Bloc Party, the U.K. band currently touring the U.S. in support of their latest album A Weekend in the City, are known for giving live performances that possess the fury of The Clash or The Buzzcocks in their prime. Those who were fortunate enough to see their performance at McCarren Park Pool in Brooklyn last summer know that Bloc Party are strong performers who play to their strengths by churning out hard charging, disco thumping, anthem-punk that works over a crowd with frenzied delight. Unlike their peers, Bloc Party have rejected the virtues of lo-fi chic in favor of glossy glamorama that is one part early new wave, and another part The O.C.
The downside to this fabulous formula is that given the opportunity, people arrive at certain destinations with the intent of being seen, as opposed to seeing something. Such was the case at Bloc Party’s first of two performances at the United Palace Theater in New York City. Despite the fact that the rabid fans in the first ten rows leaped and cheered in unison all throughout the fifteen song set, the rest in attendance seemed to have not noticed that they were actually at a concert. By time the band launched into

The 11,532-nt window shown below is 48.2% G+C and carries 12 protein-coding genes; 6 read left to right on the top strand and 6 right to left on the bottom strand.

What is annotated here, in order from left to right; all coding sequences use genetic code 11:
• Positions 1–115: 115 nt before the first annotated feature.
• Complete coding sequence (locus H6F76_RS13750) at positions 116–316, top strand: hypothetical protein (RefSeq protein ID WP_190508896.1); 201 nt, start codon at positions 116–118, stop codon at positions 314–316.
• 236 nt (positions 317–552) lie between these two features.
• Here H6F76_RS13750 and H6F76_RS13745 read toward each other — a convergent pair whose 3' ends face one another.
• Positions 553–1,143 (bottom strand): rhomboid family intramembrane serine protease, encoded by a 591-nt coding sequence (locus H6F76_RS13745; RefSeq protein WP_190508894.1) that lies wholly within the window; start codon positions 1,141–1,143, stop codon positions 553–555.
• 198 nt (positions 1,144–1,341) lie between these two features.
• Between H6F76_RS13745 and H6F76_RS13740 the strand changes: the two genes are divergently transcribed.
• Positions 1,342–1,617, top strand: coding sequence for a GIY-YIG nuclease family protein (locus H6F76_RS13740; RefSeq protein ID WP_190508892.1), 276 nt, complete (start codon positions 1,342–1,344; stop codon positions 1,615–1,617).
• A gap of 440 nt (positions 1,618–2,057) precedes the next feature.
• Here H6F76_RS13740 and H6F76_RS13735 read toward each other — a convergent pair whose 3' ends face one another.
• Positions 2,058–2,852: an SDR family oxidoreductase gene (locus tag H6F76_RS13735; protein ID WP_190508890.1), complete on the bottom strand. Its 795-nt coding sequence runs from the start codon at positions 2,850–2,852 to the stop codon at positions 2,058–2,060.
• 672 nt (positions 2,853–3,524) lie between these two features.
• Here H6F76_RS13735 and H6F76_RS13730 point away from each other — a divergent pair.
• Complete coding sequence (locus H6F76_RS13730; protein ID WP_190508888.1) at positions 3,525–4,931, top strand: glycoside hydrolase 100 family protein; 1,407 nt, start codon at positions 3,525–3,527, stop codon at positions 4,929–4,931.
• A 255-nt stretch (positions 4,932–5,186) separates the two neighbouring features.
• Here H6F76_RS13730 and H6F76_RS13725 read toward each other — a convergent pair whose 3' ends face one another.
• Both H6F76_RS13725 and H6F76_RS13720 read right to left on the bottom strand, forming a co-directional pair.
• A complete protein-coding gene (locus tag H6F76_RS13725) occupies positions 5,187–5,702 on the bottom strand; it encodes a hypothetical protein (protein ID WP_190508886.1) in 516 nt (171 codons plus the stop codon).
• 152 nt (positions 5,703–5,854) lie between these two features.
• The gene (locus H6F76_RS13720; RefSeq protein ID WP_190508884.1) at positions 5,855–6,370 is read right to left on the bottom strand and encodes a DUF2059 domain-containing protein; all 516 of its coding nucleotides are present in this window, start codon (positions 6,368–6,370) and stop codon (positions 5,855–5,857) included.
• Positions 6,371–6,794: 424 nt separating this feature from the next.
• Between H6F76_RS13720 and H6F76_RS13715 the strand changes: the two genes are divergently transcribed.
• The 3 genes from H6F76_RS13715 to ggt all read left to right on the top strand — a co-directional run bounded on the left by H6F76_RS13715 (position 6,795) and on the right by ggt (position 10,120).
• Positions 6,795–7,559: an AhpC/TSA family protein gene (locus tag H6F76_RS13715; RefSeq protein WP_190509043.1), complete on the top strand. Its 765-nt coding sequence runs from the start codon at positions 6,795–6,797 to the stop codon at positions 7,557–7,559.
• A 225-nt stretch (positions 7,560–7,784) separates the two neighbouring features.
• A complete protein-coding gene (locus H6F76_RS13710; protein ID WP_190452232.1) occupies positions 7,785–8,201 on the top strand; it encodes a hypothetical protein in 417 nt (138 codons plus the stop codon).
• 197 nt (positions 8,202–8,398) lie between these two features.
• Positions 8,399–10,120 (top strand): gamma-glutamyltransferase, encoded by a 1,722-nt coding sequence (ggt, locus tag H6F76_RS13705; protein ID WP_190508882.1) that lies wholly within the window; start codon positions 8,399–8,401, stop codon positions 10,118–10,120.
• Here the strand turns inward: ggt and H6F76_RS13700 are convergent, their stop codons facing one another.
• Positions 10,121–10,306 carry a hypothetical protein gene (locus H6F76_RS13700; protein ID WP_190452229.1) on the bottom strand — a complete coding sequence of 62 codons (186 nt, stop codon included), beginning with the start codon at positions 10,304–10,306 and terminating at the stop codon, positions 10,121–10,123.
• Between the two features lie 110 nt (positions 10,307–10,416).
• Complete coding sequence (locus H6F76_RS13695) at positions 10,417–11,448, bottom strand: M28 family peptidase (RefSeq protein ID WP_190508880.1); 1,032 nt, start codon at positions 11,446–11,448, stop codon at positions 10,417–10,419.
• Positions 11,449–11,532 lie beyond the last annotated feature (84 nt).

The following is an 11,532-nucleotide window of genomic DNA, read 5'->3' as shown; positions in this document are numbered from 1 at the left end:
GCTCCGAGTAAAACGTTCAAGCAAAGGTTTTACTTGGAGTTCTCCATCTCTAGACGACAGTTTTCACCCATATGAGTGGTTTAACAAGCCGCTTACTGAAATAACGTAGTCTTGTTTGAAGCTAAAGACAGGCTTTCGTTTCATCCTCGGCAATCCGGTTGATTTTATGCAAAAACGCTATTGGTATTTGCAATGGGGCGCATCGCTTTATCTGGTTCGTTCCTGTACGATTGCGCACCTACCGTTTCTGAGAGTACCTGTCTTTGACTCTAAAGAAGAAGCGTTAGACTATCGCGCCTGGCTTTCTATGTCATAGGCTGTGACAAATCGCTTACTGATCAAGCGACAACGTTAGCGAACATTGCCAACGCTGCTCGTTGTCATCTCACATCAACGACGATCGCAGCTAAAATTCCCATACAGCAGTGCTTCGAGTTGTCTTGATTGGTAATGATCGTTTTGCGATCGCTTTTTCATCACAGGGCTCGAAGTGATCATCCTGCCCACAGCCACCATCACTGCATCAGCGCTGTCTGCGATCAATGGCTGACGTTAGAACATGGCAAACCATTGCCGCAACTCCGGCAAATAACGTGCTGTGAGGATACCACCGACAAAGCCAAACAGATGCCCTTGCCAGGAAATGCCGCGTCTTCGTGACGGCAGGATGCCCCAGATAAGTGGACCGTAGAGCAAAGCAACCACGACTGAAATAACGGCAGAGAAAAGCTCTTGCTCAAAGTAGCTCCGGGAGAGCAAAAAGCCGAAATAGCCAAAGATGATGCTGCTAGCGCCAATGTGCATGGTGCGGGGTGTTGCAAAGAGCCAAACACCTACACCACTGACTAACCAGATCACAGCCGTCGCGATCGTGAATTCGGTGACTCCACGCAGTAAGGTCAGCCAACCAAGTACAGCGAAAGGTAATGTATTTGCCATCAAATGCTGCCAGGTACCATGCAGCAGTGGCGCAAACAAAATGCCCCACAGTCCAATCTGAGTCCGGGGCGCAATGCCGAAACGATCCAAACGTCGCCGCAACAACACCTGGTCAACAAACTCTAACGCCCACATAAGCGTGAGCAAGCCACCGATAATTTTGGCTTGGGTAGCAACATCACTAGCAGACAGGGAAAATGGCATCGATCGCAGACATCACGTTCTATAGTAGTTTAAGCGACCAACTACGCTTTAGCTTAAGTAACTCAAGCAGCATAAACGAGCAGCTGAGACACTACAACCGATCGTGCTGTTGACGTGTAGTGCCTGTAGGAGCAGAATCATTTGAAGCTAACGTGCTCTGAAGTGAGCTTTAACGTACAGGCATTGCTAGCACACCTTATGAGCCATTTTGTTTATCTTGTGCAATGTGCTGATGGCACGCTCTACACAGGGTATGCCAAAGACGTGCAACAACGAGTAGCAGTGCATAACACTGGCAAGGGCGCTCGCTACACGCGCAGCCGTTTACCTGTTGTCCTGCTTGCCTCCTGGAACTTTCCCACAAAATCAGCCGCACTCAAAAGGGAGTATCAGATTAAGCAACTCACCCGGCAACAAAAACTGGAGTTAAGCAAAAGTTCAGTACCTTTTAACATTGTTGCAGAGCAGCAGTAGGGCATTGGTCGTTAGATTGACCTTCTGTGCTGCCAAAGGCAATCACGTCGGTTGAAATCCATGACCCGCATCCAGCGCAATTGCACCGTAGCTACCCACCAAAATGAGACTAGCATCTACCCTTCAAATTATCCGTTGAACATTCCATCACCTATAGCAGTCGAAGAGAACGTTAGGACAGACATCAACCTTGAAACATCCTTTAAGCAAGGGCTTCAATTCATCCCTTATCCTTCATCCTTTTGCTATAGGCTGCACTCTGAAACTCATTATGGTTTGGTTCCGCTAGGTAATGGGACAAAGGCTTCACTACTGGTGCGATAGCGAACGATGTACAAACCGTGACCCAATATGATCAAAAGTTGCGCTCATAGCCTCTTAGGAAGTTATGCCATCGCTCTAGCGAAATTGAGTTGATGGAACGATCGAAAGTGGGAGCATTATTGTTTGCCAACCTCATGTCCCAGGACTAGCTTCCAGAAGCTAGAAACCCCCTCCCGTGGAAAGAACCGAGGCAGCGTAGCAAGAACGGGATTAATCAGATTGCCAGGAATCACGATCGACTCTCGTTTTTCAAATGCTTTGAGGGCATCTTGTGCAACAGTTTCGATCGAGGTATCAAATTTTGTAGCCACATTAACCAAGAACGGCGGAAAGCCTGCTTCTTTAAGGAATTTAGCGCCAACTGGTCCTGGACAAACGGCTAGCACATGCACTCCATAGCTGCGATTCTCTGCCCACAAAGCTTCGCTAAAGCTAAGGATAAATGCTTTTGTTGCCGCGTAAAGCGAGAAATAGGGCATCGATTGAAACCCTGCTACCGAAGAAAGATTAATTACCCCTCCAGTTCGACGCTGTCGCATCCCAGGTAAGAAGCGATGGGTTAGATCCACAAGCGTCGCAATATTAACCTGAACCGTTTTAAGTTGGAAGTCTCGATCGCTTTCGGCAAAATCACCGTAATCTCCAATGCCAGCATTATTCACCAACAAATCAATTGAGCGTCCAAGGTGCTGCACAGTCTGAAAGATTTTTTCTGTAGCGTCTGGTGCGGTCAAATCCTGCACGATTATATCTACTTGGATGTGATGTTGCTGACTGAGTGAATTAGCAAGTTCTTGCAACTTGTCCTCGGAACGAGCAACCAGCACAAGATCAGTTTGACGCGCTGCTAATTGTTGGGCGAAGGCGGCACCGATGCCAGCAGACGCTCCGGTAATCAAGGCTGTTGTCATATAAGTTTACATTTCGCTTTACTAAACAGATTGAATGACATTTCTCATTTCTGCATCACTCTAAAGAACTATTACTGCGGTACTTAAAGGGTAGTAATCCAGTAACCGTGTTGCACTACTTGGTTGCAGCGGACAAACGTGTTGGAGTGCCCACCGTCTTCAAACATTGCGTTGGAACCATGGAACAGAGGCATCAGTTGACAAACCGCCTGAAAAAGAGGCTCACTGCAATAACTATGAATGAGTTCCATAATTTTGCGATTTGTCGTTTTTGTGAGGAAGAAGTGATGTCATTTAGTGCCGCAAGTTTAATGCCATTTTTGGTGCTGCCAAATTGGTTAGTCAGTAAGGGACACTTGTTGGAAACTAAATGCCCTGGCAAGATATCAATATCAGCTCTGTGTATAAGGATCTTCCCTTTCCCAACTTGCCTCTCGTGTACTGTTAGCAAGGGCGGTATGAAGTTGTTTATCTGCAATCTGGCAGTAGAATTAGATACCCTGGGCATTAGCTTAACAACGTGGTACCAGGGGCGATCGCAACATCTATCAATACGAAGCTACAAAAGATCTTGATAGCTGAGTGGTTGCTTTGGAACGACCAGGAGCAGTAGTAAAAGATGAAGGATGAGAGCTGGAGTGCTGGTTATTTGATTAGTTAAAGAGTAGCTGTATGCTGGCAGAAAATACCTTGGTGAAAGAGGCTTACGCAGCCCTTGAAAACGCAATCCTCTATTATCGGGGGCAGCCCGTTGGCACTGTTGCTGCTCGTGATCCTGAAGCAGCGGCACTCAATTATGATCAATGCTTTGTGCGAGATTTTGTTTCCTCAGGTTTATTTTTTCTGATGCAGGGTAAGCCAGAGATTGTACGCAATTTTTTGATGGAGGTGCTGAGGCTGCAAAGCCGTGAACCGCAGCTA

“Banquet,” the pulsating track from their previous album, Silent Alarm, it became quite clear that for all of Bloc Party’s stunning efforts, it was just another Friday night in New York to the sold out crowd.
Songs like “The Prayer,” the first single from A Weekend in the City, pounded with menacing fervor, and if the crowd was willing, the thrust of “She’s Hearing Voices” could have resulted in pandemonium in the aisles. But at a certain point, vocalist Kele Okereke’s modesty must have gotten the best of him, because he half-joked that the band was “finally getting used to this room,” as if to coyly insinuate that the United Palace Theater – an immaculate and elegant structure that also serves as a church and community center – was somehow too daunting of a presence for those in attendance.
In spite of all this, Okereke and company soldiered on valiantly. “Helicopter,” the last song of the night, crashed through the gates with a thunderous backbeat from drummer Matt Tong, and Okereke marched about the stage with authority – almost daring
the crowd to remain unflinching – as he belted out the refrain, “Are you hoping for a miracle?” As the state of alternative music remains in flux, Bloc Party has managed to remain consistent with their dedication and intensity. It’s just unfortunate that too many
bands and fans alike do not hold themselves to the same standards.